Last Saturday, my boyfriend Daniel and I finally made good on our plans to check out the “Vodou: Sacred Powers of Haiti” exhibit at the Field Museum. The exhibit, which appears courtesy of the Canadian Museum of History, opened the week before Halloween and runs through April 26, 2015, so there’s more than ample time to visit Chicago and savor this exquisite collection of more than 300 sacred objects. More impressive still, none of these objects, including large-scale representations of the Lwa, reside behind plexiglass. Their energies are meant to be experienced directly, and considering that the majority of objects are artifacts from a “recently disbanded” (to quote the Field Museum’s website) Vodou secret society known as a Bizango, such a lack of a physical barrier is all the more remarkable.
Knowing this, I took the necessary spiritual precautions per my oluwo’s (to use the Yoruba term for “godfather”) injunctions. He told me during my Hand of Ifá initiation five years ago that I’m one of those empaths/spiritually sensitive people that spirits of a dubious moral nature like to “jump” if I’m not warded adequately. Knowing this, I have to be extra careful when traveling to places that have a tragic history (evidently, I brought a not-nice spirit back home with me after spending time in Jamestown, Virginia, in 2009 and I underwent a small-scale exorcism/major cleansing to rid myself of it) as well as to funeral homes, cemeteries, hospice centers, etc. I was even cautioned against standing on top of sewer and subway grates–even taking trash out to the dumpster is taboo for me because of the risk of encountering a potential spiritual predator when I’m not protected. (Yes, Virginia, there is a correlation between physical uncleanliness like sewers and garbage dumpsters and unclean spirits. The ancient Greeks understood this very well and they bequeathed the term miasma to us as a result.)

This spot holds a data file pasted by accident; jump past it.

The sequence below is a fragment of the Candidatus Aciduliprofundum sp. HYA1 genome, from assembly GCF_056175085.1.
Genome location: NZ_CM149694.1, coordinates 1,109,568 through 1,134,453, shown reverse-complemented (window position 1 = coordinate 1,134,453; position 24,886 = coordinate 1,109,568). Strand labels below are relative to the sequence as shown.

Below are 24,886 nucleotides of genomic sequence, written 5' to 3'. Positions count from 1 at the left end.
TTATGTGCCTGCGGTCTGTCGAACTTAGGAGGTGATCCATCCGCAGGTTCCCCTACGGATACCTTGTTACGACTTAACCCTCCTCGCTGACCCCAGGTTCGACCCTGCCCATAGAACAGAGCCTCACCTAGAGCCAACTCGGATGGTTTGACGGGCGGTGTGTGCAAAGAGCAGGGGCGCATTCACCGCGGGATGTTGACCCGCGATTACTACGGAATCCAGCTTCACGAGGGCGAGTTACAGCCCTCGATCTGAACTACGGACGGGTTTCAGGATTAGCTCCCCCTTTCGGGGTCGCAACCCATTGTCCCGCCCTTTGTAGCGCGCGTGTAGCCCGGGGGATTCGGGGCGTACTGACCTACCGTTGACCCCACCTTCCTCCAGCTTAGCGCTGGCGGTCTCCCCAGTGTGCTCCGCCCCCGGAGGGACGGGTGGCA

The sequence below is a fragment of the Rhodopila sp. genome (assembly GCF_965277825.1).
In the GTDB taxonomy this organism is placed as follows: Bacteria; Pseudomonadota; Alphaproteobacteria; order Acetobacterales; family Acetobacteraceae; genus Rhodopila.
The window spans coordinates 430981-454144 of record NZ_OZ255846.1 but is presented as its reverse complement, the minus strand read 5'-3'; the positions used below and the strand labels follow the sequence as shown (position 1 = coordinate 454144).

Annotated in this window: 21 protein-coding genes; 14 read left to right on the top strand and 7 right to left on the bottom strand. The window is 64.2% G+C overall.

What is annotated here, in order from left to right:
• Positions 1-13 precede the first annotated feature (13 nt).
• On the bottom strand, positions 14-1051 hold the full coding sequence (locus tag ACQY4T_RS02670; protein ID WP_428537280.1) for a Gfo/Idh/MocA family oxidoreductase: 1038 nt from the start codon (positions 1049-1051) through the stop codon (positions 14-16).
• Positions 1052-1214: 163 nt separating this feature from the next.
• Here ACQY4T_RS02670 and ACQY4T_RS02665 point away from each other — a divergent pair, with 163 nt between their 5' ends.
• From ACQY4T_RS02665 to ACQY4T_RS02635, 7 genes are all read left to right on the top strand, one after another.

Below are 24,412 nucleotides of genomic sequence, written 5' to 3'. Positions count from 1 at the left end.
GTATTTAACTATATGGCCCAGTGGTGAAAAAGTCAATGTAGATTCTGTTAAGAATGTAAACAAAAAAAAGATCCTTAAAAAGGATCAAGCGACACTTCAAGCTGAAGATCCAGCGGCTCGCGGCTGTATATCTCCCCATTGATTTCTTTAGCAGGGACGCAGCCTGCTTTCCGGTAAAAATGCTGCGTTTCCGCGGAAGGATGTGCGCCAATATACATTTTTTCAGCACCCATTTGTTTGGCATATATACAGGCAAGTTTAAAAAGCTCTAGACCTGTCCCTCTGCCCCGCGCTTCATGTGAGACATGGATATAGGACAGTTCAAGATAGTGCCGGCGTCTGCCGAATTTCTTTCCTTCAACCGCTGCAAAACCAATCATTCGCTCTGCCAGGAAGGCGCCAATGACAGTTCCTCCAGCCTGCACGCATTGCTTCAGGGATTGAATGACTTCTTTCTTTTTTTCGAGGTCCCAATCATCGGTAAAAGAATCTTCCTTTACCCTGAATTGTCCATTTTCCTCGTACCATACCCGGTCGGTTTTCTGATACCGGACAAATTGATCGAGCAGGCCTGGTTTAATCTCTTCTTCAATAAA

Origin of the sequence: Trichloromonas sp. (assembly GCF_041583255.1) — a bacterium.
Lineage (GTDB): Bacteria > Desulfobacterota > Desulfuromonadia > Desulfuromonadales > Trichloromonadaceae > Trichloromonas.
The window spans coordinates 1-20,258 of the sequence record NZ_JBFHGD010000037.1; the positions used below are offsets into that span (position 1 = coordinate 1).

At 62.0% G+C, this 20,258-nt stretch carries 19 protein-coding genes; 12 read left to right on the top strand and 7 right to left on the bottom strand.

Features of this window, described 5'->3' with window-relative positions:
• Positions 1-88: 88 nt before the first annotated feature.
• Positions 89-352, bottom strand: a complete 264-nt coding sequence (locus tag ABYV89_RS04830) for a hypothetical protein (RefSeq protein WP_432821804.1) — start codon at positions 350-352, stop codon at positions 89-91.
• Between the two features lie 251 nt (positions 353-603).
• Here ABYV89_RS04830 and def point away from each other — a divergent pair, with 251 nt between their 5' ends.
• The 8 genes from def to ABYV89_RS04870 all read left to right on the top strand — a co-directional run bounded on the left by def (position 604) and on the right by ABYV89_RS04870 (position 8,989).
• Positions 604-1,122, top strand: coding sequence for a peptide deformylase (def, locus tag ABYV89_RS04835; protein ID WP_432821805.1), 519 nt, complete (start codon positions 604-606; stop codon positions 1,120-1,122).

In the Yoruba view, these unwholesome spirits like to attack a vulnerable person just above her or his heels and climb up the legs. Hence the precautions I take involve using cascarilla (powdered eggshell made into a type of chalk; that’s the Cuban term for it–I can’t seem to remember the Yoruba term my oluwo or other babalawo use) to draw certain sigils on my calves. I also chalk up the soles of my feet and my heels for good measure.
Well, last Saturday morning before Dan and I headed out the house, I chalked myself up and I applied liberal amounts of St. Michael the Archangel essential oil to my vulnerable zones too (forehead, temples, nape of the neck, palms of my hands). I should reiterate that there was no sense of dread whatsoever; I’ve always been fond of the religion of Vodou because the African Diaspora Religion (ADR) I follow, Ifá, has many similarities. And while I’m not initiated to work with the Lwa, after receiving a dream of the Lwa Erzulie Dantor a little over a year ago, I consulted with a friend of mine who also happens to be a Mambo in a Haitian Vodou lineage and she advised me on an appropriate way of honoring Mama Dantor as a non-initiate. I will mention more about Mama Dantor further on.
What many ADRs have in common is some degree of connection with or strong influence by Freemasonry. While it’s clearly a legacy of colonialism in the West African countries from which religions like Vodou, Ifá, Candomblé, and Palo Mayombe sprang, that influence shows the value of an age-old, cross-cultural occult maxim: If it works for you, keep it. In Haitian Vodou, even the concept of “God” derives its nomenclature from Freemasonry: “He” is referred to as “Le Grand Mét,” the “Great Master,” a reference to the G.A.O.T.U. and each Masonic Lodge’s Worshipful Master, who represents, in microcosmic form, this Architect of All That Is. Also inspired by Freemasonry are the hierarchical systems, initiatory degrees, ceremonial salutes, and other symbol systems used in Haitian Vodou and other ADRs. A trained eye can find a plethora of Masonic symbolism in Vodou vévés–ceremonial sigils traced on the ground or floor of a temple or other space of religious worship where the Lwa will be honored; they are literally the “calling cards” to summon individual Lwa–alone, making for a fantastic visual mandala meditation, if nothing else.